It was the fourth watch shop window we stopped at as we headed to the movie. My brother always paused to look at the antique watches. "See that one, that's art deco design, that has the best workings." Each window was filled with old watches that I doubted worked. The windows were designed to be like a chocolate sampler box filled with surprise and precision. "That one," he said, "I need to check that one out."
"We're going to be late. Mom said you would take me to the movie. That means the whole movie." We were heading downtown to a revival house that was playing George Pal's The Time Machine. I had only seen it on our black and white TV when it aired late at night on Channel Nine's Million Dollar Movie. I couldn't wait to see what the Morlocks really looked like, all big and full of Technicolor.
"We're not late, and you've already seen it. You know how it goes. I really need to check out this watch." We went in and the place was tight and crowded. Only a handful of people could get into the shop at any moment. We were the only customers in there, but the guy behind the counter just kept working on some tiny springs coming from a rectangular watch.
After a minute of standing there looking at the man, my brother said, "Excuse me, but I saw the Elgin in the window. The one with the two tone case."
The man looked up and his eyes were small, pushed back way into skull. "Yes, the Elgin, it has the original band, little staining."
"I know, it's amazing. I was hoping to look at it. Check it out. She how much it is."
The man looked at my brother, at his sneakers and blue jeans. He looked at me, bouncing with anxiety. "Yes. It is a lovely watch." He returned his head to the watch he was working on.
We waited another two minutes and fifteen seconds. Then another thirty three seconds. The man kept working on the watch. "I want to look at the Elgin, please." Another twenty eight seconds. "Just because I don't look decked out, I can still be a customer."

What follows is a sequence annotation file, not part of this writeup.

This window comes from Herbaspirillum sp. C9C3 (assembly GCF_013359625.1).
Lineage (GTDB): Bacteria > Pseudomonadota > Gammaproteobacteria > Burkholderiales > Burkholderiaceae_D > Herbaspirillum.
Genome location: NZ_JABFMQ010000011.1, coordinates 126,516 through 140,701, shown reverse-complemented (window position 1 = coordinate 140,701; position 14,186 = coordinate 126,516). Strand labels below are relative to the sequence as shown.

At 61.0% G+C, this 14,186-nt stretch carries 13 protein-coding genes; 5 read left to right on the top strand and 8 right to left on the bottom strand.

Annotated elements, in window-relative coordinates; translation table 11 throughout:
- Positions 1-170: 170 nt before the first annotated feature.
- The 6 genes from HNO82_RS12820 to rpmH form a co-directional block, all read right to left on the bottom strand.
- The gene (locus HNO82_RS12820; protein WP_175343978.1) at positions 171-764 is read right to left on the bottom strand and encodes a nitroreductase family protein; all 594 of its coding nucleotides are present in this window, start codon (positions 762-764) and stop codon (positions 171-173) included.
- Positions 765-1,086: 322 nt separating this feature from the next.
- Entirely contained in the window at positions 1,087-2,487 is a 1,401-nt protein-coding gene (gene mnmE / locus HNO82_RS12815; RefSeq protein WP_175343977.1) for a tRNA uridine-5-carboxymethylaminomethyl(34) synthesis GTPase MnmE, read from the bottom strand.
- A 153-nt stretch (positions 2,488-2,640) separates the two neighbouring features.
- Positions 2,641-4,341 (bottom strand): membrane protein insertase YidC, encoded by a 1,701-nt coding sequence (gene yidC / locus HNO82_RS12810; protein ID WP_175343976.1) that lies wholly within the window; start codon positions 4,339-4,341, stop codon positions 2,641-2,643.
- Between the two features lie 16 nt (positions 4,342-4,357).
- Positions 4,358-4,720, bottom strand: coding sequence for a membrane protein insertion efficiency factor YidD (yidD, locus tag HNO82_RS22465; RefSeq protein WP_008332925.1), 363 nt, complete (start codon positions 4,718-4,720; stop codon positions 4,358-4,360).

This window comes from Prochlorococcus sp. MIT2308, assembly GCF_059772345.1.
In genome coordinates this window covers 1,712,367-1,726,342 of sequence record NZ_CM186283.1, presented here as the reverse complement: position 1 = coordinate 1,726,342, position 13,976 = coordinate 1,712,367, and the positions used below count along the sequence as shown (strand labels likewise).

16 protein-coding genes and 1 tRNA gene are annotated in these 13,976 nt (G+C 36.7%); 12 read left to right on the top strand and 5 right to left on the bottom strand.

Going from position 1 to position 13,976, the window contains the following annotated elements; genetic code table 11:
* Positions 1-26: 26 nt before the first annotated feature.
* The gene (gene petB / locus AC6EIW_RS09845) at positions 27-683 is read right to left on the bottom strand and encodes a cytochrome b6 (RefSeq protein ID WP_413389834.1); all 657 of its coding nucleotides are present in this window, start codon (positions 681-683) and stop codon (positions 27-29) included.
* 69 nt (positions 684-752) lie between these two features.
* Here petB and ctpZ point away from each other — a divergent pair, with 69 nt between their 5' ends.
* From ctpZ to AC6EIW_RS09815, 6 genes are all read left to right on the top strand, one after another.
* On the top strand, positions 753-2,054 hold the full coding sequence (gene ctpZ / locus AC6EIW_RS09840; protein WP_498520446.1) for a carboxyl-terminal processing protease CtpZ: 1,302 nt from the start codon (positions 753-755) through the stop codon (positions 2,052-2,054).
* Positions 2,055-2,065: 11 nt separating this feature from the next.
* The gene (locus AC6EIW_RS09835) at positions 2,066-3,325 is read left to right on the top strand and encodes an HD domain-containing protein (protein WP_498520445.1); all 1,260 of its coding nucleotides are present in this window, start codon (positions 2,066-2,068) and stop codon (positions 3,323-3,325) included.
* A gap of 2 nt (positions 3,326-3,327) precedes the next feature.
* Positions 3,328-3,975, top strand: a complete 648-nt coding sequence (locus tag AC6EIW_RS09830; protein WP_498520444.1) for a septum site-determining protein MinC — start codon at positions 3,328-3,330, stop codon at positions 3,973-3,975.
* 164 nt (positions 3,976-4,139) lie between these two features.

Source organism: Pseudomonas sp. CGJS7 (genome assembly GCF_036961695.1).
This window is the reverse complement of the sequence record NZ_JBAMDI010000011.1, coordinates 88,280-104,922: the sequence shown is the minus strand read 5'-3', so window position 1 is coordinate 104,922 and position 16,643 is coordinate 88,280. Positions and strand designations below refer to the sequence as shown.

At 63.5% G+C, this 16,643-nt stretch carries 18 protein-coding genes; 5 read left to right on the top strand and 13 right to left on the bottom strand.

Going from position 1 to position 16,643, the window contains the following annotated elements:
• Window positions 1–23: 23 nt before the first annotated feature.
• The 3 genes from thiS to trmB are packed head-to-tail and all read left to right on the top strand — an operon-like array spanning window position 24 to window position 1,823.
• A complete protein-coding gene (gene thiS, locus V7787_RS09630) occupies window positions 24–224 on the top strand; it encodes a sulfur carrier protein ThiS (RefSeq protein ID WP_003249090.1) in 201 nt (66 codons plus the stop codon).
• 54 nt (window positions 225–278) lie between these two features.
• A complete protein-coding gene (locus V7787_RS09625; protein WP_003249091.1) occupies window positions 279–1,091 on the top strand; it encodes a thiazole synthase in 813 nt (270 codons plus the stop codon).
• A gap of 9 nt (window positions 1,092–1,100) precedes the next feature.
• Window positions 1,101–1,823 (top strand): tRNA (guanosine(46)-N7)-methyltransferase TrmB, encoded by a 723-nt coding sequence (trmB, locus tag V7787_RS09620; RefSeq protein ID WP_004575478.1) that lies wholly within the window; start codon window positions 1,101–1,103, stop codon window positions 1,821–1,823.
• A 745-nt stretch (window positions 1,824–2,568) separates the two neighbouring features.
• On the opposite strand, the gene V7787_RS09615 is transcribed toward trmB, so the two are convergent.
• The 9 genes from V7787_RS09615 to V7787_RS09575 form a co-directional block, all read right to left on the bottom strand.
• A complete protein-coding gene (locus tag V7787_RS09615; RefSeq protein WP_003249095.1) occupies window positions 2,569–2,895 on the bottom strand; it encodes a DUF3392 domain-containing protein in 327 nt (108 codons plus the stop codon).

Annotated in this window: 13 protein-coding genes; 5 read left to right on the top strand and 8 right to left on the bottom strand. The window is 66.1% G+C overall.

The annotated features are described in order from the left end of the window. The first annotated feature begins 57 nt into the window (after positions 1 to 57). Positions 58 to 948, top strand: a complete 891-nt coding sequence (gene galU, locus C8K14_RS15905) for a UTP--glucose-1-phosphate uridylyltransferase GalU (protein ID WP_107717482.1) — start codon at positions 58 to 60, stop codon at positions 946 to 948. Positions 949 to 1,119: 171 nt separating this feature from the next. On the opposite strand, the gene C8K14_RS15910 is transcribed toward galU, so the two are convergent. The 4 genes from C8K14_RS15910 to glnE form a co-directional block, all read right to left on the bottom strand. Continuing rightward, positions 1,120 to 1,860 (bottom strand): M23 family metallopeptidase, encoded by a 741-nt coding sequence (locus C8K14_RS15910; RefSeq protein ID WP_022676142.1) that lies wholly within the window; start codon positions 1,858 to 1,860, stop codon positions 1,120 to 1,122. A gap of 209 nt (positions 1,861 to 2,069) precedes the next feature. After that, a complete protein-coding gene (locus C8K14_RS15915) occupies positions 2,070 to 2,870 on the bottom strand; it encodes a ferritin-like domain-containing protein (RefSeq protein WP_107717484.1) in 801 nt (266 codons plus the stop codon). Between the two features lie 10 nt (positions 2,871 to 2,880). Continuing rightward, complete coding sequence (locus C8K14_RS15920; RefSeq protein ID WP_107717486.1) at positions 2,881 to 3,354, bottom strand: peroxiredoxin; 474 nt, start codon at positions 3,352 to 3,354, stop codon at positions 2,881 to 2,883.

Another two minutes and eleven seconds went by and I began hearing the tiny whirs and clicks of the watches surrounding me. "I can wait here all day," my brother said.
I looked up at him. "But the movie."
My brother didn't look at me. He just waited. His standing tall stance quavered and became unsteady. The man behind the counter leaned back and yawned.
In my mind, I began to play the beginning of the movie we were not watching. The lead actor announced to the other men that he had invented a machine that will allow him to travel in time. The men did not believe him. I saw it in beautiful color and swelling orchestration, though I still heard the thousand tick tick ticks of all things denied us. We were still at the watch shop. We were always at the watch shop. Time stopped. Time always does that.
David Macpherson is a writer from Massachusetts.
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